..What about the Yank Election? We know that Bush will finally be outta the door - do you see Barack Obama really having a chance against John McCain and, if so, who would you favour and why? Does it really matter who sits in that position anyway as they all become corrupt and selfish?
..Dick) It would be alarming if the Republicans won against a plastic bag after eight years of Bush, but that's what we all thought after four years of Bush... It would at least shake up a lot of perceptions if a non-white intellectual got into power, and given the inability to remove the pillars of power that is US government altogether, let's hope Obama is the one that doesn't end up corrupt and warmongering. It's hard to see how he could do worse than Bush, whereas McCain merely has to do nothing to keep the juggernaut of right wing extremism crushing all before it.
I think the Republicans will fix it at the last minute as they did with Florida and Ohio in the last two elections.

..Looking back at the 80s again, the biggest threat to society then seemed to be Nuclear destruction. Today, it seems to be terrorism - you agree with that? What are your thoughts on fighting terrorism - particularly the threat of suicide bombers either in the Middle East or in the UK/America?
..Dick)
Or is it pollution/ food additives and the cancers they cause? Far more likely I'll get cancer than get blown up by a terrorist - if I'm not run over first. To fight terrorism we need to stop terrorising other countries with imperialist aggression and self-serving resource grabbing, pull out the armies and do a major course in reconstruction after all the damage we've done. Stop selling arms to anyone.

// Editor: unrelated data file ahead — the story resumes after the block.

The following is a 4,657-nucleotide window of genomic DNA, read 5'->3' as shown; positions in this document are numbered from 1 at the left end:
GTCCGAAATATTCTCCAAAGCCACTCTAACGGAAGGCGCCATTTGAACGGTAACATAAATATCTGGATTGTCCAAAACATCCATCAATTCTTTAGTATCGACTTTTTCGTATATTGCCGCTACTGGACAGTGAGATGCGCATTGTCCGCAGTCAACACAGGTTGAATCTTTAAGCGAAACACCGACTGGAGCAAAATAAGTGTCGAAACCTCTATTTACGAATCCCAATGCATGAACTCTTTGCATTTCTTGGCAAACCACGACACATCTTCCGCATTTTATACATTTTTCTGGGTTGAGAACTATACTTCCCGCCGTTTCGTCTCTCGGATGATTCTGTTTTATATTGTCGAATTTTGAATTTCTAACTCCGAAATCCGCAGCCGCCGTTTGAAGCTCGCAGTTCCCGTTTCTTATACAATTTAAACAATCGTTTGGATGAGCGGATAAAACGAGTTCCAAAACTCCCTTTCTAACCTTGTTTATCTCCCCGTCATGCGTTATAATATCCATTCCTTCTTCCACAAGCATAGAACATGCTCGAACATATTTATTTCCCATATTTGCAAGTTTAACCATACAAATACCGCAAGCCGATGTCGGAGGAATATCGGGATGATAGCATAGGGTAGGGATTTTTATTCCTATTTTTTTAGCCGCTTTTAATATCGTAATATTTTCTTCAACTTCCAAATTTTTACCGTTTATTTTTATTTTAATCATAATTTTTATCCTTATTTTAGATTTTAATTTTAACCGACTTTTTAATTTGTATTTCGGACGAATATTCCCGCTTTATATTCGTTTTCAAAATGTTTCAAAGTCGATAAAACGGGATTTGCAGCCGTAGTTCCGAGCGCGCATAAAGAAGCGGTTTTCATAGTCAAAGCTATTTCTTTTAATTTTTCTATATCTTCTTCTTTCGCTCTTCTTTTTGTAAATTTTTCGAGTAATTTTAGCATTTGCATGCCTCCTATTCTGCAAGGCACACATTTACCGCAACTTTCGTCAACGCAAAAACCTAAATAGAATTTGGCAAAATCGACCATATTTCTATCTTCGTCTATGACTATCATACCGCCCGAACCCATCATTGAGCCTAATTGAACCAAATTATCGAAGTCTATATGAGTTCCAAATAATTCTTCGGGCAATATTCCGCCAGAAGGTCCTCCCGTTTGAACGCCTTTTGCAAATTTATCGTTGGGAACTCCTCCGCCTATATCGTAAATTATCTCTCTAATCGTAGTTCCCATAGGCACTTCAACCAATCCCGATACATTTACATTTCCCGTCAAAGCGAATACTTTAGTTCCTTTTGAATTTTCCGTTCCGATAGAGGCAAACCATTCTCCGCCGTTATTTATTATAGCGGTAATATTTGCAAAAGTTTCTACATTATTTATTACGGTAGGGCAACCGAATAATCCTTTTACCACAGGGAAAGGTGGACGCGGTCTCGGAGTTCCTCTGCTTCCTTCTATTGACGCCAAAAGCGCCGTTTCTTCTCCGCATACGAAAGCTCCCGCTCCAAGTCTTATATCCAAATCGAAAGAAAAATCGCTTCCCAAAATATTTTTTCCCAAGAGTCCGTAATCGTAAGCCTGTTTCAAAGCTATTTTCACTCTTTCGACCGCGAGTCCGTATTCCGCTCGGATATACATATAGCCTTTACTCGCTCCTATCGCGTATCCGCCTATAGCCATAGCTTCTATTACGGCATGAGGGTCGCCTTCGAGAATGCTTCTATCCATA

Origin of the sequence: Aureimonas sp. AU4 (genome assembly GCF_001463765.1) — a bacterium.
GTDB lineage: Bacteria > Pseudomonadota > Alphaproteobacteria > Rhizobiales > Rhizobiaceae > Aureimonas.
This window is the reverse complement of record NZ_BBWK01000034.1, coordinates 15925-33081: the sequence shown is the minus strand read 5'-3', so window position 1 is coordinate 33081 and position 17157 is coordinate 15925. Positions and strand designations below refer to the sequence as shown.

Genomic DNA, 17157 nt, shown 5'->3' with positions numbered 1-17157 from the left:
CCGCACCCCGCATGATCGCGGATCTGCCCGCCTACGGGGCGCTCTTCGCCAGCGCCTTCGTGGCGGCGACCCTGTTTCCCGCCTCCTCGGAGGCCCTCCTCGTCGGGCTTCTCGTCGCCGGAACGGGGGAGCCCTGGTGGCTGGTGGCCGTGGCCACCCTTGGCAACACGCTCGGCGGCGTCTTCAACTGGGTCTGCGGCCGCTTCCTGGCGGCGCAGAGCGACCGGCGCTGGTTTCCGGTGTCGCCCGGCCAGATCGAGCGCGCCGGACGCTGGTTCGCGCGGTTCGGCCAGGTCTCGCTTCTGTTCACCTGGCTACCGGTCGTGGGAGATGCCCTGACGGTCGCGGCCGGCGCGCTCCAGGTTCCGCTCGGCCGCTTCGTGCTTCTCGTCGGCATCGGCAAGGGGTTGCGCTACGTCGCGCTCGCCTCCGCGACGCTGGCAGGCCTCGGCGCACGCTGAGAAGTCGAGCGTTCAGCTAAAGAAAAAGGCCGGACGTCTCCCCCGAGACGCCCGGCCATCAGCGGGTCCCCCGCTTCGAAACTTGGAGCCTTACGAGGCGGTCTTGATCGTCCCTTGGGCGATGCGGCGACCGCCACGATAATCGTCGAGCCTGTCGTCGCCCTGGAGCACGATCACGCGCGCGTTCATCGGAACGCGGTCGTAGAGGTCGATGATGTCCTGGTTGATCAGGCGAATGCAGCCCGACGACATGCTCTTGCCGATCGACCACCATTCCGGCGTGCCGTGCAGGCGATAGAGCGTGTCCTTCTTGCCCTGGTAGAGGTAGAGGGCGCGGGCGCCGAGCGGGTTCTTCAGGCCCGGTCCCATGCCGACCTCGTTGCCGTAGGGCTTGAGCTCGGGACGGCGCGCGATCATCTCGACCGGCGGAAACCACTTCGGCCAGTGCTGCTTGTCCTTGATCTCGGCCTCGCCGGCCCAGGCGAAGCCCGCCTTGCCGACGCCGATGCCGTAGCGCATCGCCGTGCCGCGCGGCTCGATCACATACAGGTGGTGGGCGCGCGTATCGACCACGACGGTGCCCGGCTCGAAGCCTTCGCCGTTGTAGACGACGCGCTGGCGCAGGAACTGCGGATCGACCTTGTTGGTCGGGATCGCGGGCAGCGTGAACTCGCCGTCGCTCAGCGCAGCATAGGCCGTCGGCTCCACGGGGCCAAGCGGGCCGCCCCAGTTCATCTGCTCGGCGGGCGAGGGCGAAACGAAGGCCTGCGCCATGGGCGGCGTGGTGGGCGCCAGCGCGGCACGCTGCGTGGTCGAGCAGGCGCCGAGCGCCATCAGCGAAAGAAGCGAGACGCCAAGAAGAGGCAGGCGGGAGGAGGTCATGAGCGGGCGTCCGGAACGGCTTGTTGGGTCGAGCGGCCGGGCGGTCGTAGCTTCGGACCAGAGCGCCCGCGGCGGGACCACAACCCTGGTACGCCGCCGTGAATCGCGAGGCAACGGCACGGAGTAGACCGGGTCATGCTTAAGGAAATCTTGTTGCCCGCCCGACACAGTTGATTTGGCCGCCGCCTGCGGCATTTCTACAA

..What do you think are the best and worst aspects that Punk Rock (and Anarcho Punk itself) has brought to society?
..Dick)
At best Punk asserted the power of Anyone to make and release and perform music, whereas before it was the realm of big business and plasticity. It also gave people a musical space to vent negative emotions as well as all the usual happy ones, which was good catharsis for a lot of depressed youth. At worst? It used up the last musical frontiers of shock tactics and rebellion! So now either is repackaged or so predictable it fails.

..Tell us about The Clutton Brothers that you seem to be involved with in some way.
..Dick) In some way?! I am Frank Clutton! Brother of Jack, ie Jasper of CITIZEN FISH. Turned out we were both recording odd tunes and words in our spare hours, and we recorded some stuff together, all on a 4-track machine, so decided to act as if we were a Proper Thing, called ourselves the Clutton Brothers and compiled not one but two cds-worth of tunes [Spring Collection 2003 and Turned out Nice Again, both on Bluurg Records]. Musically it's a bit mental, a bit Punk Ska Reggae, lounge field cupboard, all sorts really, all a lot of fun doing it too!

..What's next in the life of Dick Lucas? Is SUBHUMANS going to record another album in the near (or distant) future? What about CITIZEN FISH - will your attentions now turn to that?
..Dick)
Attentions are never solely focussed on one band or the other, but next up a UK tour for the SUBHUMANS and a Eurotour in October, then....we'll see!!!

Subhumans
Citizen Fish
Clutton Brothers
Bluurg Records